By Belinda Buckley @ChamonixStylist
The world famous mountain resort that is Chamonix Mont-Blanc, sitting at the foot of Western Europe’s highest peak is not only the capital of mountaineering and the birthplace of extreme skiing, it is also a fantastic Alpine hub, from where you can get to any number of classic and classy ski resorts in under an hour. This year, included in all Mont-Blanc Unlimited lift passes available from Ehvoé partner La Compagnie du Mont-Blanc, is the Evasion Mont-Blanc collection of ski areas, at the heart of which is the renowned French ski resort of Megève, which is easily accessible from neighbouring Saint-Gervais.
Strictly speaking, Chamonix shares Mont-Blanc with Saint-Gervais (as well as Italy) and the down Chamonix valley village of Les Houches is also in Saint-Gervais – indeed the Tramway du Mont-Blanc connects Les Houches with Saint-Gervais-Les-Bains and Saint-Gervais-Le-Fayet, as well as taking mountaineers up to Nid d’Aigle in summer, from where they can start the shortest route up Mont-Blanc via the Dome du Gouter. Le Fayet has train connections to Chamonix, Paris and Switzerland, as well as the Thermes de Saint-Gervais where you can take the therapeutic thermal waters sourced from deep within Mont-Blanc. While Saint-Gervais-Les-Bains is the old school Belle Epoque resort from you where you can access the skiing.
The Evasion Mont-Blanc ski areas total some 445km of pistes: Les Contamines-Montjoie is popular with powder hounds; Saint-Nicolas de Véroce is laden with Baroque art; while Megève just is the Saint-Tropez of ski resorts.
Megève is France’s first purpose built ski resort, created in great style by Baroness Noémie de Rothschild in the 1920s. The Baroness wanted France to have a mountain resort to rival that of Saint-Moritz in Switzerland and she found the pretty, traditional Haute Savoyard village of Megève much more charming than the alpinist town of Chamonix that was dominated by British tourists. Noémie bought an old guest-house and turned it into the luxury Hotel du Mont d’Arbois, which is still owned by the Rothschilds. The Baroness also commissioned the first luxury chalet-style house for herself and her architect Henri-Jacques Le Même set the style for the development of Megève to be only in luxury traditional-looking Savoyard chalet buildings.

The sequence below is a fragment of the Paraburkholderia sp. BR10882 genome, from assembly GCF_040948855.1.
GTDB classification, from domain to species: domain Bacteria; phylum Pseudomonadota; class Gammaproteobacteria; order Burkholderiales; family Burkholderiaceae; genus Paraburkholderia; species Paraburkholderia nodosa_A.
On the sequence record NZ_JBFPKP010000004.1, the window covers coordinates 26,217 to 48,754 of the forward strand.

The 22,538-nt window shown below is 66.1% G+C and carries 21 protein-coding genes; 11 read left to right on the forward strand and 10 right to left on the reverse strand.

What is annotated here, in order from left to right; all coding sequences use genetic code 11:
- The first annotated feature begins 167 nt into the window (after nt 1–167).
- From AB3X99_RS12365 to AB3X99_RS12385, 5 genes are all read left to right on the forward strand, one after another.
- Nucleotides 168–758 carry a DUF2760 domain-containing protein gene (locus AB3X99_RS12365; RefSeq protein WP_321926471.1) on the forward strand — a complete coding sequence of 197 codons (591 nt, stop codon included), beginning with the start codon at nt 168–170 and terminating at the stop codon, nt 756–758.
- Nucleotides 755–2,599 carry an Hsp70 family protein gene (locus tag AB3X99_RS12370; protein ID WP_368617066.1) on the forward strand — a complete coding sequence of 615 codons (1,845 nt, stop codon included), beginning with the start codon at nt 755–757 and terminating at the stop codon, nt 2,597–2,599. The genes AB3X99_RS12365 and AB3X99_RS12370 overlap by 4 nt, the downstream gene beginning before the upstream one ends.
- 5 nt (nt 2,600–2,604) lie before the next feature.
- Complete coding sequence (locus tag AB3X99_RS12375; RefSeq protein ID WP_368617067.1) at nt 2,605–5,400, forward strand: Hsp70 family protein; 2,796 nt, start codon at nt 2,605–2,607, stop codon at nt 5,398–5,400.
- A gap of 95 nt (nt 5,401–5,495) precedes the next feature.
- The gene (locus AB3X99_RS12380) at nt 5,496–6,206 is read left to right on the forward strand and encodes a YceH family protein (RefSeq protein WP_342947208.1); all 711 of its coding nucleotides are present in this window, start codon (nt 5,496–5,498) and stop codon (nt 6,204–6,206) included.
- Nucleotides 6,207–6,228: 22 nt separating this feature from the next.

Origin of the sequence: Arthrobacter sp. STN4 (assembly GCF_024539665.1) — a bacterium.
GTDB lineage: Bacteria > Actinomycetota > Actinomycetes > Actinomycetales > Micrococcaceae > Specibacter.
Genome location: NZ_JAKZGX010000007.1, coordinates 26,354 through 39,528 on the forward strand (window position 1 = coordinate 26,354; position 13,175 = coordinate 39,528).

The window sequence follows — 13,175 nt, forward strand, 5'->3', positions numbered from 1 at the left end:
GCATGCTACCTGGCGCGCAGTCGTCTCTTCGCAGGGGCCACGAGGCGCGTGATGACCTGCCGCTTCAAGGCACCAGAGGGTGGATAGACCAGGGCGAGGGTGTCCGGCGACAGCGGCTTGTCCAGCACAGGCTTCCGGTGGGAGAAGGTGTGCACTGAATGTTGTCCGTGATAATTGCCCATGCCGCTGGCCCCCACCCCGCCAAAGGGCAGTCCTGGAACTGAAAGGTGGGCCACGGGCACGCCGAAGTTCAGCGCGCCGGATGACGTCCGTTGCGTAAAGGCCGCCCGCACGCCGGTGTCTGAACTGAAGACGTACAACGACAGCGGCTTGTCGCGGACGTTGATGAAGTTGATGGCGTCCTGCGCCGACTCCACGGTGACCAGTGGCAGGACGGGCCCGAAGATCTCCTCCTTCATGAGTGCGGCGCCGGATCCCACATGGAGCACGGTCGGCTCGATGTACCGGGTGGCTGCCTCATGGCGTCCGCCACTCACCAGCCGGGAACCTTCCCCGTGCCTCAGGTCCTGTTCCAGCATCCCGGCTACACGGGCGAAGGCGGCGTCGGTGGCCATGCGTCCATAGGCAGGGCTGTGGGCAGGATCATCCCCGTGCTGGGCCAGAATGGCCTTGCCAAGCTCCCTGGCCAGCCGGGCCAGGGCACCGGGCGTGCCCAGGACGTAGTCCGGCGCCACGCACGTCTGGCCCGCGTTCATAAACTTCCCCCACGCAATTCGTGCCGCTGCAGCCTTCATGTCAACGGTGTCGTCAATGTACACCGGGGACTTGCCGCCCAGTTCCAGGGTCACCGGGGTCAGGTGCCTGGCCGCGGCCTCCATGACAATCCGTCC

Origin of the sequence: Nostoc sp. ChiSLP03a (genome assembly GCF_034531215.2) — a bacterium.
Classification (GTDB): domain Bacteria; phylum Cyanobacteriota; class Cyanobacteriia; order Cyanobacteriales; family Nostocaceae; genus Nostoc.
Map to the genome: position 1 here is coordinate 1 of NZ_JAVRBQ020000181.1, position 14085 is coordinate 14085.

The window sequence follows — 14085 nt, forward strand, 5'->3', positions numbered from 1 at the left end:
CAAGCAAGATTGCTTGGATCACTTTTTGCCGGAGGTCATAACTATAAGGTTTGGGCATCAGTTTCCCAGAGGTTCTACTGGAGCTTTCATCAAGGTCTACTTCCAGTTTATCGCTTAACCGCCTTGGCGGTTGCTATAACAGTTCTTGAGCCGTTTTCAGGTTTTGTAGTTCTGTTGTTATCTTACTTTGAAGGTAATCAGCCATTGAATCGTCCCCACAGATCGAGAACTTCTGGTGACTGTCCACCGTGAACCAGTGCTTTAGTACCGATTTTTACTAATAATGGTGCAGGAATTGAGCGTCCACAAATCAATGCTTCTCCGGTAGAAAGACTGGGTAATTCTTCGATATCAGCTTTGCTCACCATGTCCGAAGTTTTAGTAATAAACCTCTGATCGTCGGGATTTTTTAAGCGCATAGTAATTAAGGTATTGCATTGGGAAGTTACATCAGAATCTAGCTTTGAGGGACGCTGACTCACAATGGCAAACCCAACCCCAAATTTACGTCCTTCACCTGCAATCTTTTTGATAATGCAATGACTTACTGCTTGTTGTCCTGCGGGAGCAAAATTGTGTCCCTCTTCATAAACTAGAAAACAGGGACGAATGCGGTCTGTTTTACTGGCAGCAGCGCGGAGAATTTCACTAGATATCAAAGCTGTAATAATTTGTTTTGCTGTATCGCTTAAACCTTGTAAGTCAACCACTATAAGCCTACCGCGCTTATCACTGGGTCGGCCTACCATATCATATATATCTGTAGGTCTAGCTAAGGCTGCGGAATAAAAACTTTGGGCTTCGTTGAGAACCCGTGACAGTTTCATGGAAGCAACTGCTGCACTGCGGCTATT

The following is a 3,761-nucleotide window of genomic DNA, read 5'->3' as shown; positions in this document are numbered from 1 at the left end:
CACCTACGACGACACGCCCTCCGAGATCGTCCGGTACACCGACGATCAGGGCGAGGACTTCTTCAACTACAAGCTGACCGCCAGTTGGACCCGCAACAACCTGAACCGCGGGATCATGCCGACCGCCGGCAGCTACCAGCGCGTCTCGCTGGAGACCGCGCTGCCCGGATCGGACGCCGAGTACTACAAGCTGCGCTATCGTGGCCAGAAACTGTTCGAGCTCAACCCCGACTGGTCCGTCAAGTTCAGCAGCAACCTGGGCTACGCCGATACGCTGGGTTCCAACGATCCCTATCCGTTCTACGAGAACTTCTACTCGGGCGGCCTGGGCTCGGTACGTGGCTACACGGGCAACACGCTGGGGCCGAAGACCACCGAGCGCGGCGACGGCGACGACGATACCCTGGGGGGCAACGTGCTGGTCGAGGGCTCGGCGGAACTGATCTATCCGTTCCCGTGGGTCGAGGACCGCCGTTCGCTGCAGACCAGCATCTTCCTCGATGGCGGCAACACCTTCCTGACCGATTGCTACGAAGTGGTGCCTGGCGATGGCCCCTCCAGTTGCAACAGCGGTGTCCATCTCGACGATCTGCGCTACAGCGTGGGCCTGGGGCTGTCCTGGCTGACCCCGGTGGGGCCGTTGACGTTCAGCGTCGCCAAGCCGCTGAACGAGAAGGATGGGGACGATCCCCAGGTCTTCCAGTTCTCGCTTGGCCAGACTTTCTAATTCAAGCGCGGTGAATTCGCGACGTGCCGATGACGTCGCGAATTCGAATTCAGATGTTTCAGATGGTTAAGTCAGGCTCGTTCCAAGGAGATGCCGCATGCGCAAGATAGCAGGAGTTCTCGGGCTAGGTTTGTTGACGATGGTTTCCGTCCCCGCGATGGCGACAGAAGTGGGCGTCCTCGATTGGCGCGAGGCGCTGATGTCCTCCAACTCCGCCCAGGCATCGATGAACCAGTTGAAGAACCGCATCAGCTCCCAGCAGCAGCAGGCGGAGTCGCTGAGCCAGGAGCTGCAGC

The resort plays more than one part in France’s skiing history, as local boy Emile Allais devised the French style of skiing involving parallel turns, as well as winning triple world ski champion in Chamonix in 1937 and founding the nation’s first official ski school, Ecole du Ski Français – ESF Chamonix being another Ehvoé partner.
The skiing in Megève and Saint-Gervais is much more cruisey than in Chamonix: slopes are less steep, areas are better connected and more family friendly. Chamonix skiing is all about being extremely hip, while Megève mountain style is all about luxurious lifestyle. There are numerous Michelin recommended restaurants in Megève, the Flocons de Sel carrying a prestigious total of 3 stars, while the 1920 restaurant at the Hotel Mont d’Arbois has 2 and the restaurant at the Alpaga hotel has 1 – even the mountain restaurants are gourmet.
Last year La Folie Douce opened its 5th luxury lunch at altitude and après-ski spot at the top of the Mont-Joux chairlift, where the ski areas of Saint-Gervais and Megève meet. La Folie Douce formula of fine lunchtime dining at La Fruitière restaurant at altitude, with a bouncing Ibiza-style bar on the snow (rather than the beach), was conceived by former ski instructor Luc Reversant in Val d’Isère. Since 2007 dancing snow sports practitioners have flocked to La Folie Douce mid afternoon to club it on the piste.
Such was the success of the Folie of Val d’Isère-Tignes that Val Thorens, Meribel-Courchevel and L’Alpe d’Huez were opened over the next 7 years, with Saint-Gervais-Megève following suit. Certainly, the newest La Folie Douce has become the place to go for a fun and fashionable day trip from Chamonix. If the gourmet prices of the La Fruitère restaurant and the pricey drinks in the VIP area of the après-ski bar are potentially off-putting, don’t fret – La Folie Douce is easy to get to via the Saint-Gervais-Bettex cable car and Mont d’Arbois gondola and there is a large non-VIP section of the dance floor that you can enjoy the whole spectacle from, as well as an excellent self-service canteen next to the society restaurant.
Go on, have a ‘folie de vacances’ at La Folie Douce in Saint-Gervais-Megève!